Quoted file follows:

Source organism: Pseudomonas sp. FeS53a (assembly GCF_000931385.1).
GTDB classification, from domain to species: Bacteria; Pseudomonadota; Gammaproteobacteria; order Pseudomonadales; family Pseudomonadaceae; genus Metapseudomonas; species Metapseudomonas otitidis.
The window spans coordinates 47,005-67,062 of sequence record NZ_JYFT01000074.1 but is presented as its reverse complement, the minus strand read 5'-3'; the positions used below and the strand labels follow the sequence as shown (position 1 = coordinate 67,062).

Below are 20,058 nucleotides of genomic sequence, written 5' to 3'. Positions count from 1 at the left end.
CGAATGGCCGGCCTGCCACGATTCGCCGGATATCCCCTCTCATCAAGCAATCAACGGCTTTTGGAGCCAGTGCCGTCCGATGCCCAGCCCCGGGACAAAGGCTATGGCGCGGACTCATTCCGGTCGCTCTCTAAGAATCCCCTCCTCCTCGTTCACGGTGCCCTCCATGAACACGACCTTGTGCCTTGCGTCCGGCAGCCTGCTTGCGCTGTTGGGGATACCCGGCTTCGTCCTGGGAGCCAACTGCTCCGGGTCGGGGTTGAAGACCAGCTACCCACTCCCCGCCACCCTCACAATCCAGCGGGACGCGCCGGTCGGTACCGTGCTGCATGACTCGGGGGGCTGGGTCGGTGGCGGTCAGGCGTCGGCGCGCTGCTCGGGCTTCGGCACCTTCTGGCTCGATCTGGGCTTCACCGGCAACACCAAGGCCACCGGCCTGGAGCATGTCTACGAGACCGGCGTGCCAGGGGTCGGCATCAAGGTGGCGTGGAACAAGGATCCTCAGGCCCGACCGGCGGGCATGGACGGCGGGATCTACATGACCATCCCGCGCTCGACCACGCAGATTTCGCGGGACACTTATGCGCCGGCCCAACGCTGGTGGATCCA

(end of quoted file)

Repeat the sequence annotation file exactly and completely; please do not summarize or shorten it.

Source organism: Pseudomonas sp. FeS53a (assembly GCF_000931385.1).
GTDB classification, from domain to species: Bacteria; Pseudomonadota; Gammaproteobacteria; order Pseudomonadales; family Pseudomonadaceae; genus Metapseudomonas; species Metapseudomonas otitidis.
The window spans coordinates 47,005-67,062 of sequence record NZ_JYFT01000074.1 but is presented as its reverse complement, the minus strand read 5'-3'; the positions used below and the strand labels follow the sequence as shown (position 1 = coordinate 67,062).

Below are 20,058 nucleotides of genomic sequence, written 5' to 3'. Positions count from 1 at the left end.
CGAATGGCCGGCCTGCCACGATTCGCCGGATATCCCCTCTCATCAAGCAATCAACGGCTTTTGGAGCCAGTGCCGTCCGATGCCCAGCCCCGGGACAAAGGCTATGGCGCGGACTCATTCCGGTCGCTCTCTAAGAATCCCCTCCTCCTCGTTCACGGTGCCCTCCATGAACACGACCTTGTGCCTTGCGTCCGGCAGCCTGCTTGCGCTGTTGGGGATACCCGGCTTCGTCCTGGGAGCCAACTGCTCCGGGTCGGGGTTGAAGACCAGCTACCCACTCCCCGCCACCCTCACAATCCAGCGGGACGCGCCGGTCGGTACCGTGCTGCATGACTCGGGGGGCTGGGTCGGTGGCGGTCAGGCGTCGGCGCGCTGCTCGGGCTTCGGCACCTTCTGGCTCGATCTGGGCTTCACCGGCAACACCAAGGCCACCGGCCTGGAGCATGTCTACGAGACCGGCGTGCCAGGGGTCGGCATCAAGGTGGCGTGGAACAAGGATCCTCAGGCCCGACCGGCGGGCATGGACGGCGGGATCTACATGACCATCCCGCGCTCGACCACGCAGATTTCGCGGGACACTTATGCGCCGGCCCAACGCTGGTGGATCCA